Last Sunday Lina, my fiance Freddy and I went to Pilanesberg National Park, South Africa’s fourth largest national park, located just over 2 hours north west of Johannesburg. We left already at 4 o’clock in the morning and had an absolutely wonderful day in the park.
There will definitely be lot of photos from that day, but I wanted to start with one of the cooler things we saw. Anyone who has been on safari in Africa know that some sightings are more fun than others. I appreciate them all, but hippos for example – super cool and one of Africa’s most dangerous animals. But they never do anything, so you have to wait for a long time for one of them to yawn from their hiding spot in the water. Same thing with crocodiles, they mostly park on land and don’t move an inch.
But in early summer the sharptooth catfish is spawning and there are quite a lot of them in the different dams in Pilanesberg. It’s a pretty violent process where the lady catfish is chased and there are plenty of water being splashed around. This takes place right next to the shore, which means that they can be easily caught by a variety of predators from land, but of course also by predators in the water.
And at one of the dams we got to see how a crocodile slipped into the water from the bank on the other side and slowly but very decidedly swam over to our side. And when he reached the other side it was not long until he had caught his first fish. A loud splash and a clear oooohhh from everyone who was there in the hide and got to see this.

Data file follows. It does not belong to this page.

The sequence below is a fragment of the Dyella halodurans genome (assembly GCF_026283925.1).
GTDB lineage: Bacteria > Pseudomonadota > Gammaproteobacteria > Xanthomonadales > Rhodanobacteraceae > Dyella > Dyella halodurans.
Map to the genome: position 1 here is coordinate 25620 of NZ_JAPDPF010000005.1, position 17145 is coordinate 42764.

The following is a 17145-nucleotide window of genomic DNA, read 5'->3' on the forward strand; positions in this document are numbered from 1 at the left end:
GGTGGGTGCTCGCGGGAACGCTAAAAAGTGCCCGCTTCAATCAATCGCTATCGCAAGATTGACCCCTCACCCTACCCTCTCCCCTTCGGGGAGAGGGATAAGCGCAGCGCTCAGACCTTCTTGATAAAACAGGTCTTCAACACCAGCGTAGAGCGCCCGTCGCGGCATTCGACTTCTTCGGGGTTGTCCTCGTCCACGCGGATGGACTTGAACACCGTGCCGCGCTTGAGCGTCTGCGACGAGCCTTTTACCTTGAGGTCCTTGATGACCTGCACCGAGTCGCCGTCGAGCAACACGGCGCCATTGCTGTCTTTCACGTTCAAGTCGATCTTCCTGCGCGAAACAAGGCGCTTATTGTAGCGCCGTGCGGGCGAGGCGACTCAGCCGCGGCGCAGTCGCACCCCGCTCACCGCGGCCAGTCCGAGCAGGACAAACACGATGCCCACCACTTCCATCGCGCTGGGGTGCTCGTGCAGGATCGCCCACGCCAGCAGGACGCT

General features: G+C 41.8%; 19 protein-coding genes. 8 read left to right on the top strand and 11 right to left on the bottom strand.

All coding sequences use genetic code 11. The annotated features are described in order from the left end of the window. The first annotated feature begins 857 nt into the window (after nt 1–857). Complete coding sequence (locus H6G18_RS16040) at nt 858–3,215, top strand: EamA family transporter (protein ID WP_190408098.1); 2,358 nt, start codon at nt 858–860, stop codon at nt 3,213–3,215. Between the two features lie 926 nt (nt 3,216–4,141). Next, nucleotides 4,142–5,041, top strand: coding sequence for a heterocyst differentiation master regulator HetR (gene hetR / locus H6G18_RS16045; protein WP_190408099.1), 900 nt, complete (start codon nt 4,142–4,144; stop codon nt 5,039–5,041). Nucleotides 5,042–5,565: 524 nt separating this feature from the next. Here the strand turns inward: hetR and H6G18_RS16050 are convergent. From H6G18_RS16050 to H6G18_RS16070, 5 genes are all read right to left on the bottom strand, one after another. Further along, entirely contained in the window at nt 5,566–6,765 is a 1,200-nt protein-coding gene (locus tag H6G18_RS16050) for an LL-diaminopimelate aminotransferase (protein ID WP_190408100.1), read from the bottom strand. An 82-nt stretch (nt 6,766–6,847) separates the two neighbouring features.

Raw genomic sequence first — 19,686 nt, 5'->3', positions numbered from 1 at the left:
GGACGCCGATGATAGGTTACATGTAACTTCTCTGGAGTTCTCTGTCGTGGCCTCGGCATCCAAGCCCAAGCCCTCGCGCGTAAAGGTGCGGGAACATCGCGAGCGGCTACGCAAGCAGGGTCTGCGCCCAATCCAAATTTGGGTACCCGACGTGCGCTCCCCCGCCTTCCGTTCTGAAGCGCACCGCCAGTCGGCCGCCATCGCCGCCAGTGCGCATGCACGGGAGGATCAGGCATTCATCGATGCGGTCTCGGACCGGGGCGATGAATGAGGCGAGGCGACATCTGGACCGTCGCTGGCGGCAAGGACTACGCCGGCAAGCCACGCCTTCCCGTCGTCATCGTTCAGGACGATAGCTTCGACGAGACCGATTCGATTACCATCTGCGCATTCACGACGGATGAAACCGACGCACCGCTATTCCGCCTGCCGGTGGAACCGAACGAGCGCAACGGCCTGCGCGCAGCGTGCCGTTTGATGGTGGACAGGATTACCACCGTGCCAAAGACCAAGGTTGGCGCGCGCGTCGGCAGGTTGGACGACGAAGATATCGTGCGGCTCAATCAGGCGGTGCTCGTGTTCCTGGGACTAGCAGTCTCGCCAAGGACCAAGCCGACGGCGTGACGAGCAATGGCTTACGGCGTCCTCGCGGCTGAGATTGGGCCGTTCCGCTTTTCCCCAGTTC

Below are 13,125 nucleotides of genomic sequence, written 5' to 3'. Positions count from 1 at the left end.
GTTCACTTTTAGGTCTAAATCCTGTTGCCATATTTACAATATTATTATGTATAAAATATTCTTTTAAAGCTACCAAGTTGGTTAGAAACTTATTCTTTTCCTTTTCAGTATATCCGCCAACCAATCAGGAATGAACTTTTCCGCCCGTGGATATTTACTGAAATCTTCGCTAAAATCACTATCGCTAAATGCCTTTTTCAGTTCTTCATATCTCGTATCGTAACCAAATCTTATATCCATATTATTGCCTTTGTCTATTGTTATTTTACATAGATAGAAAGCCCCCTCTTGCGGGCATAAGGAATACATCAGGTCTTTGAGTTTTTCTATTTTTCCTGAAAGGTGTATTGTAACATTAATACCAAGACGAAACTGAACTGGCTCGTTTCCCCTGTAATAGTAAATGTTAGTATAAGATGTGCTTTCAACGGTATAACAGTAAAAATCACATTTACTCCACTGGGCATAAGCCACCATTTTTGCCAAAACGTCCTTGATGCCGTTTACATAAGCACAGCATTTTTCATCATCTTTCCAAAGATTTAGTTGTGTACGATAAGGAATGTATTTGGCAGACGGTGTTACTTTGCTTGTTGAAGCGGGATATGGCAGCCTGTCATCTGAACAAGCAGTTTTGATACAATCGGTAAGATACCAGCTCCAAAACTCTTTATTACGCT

After this, he pulled out a little from the shore and lay there, just waiting. All of us who stood there ready with our cameras, and especially those who missed the first attack (yes, that would be me), silently cheered Mr Crocodile on so that he would take up the hunt again. After a while he began to move toward the bank and also closer to us.
The path leading into the hide form a small bridge over the water and we stood right there. Everywhere we could hear splashes and see fish move and we all stood there and trying to guess what the crocodile would do next. He slowly approached the entrance to the little “river” that connects the two sides of the dam and he finally decided to go in. He positioned himself so that he blocked the entire watercourse and slowly and patiently began to bring the incredibly powerful tail towards his head to try and move the fish closer to his mouth.
Despite this very strategic technique he had no luck fishing and after maybe 10 minutes he gave up and moved out a little more towards open water. I think it was around this time we began to feel that perhaps it was time to give up and realise we were defeated – there would be no photos of crocodile vs. fish this time. We asked Freddy, who is not camera crazy as we are, to “count to 10, and then we’ll leave.” Had he actually counted, he would probably have reached 9 before the big splash…
The cameras around us went crazy and I could not believe our luck to see and experience this. All the German tourists sounded very happy and we felt pretty pleased to have waited the whole thing out. Apparently we waited for 52 minutes, announced a very patient Freddy.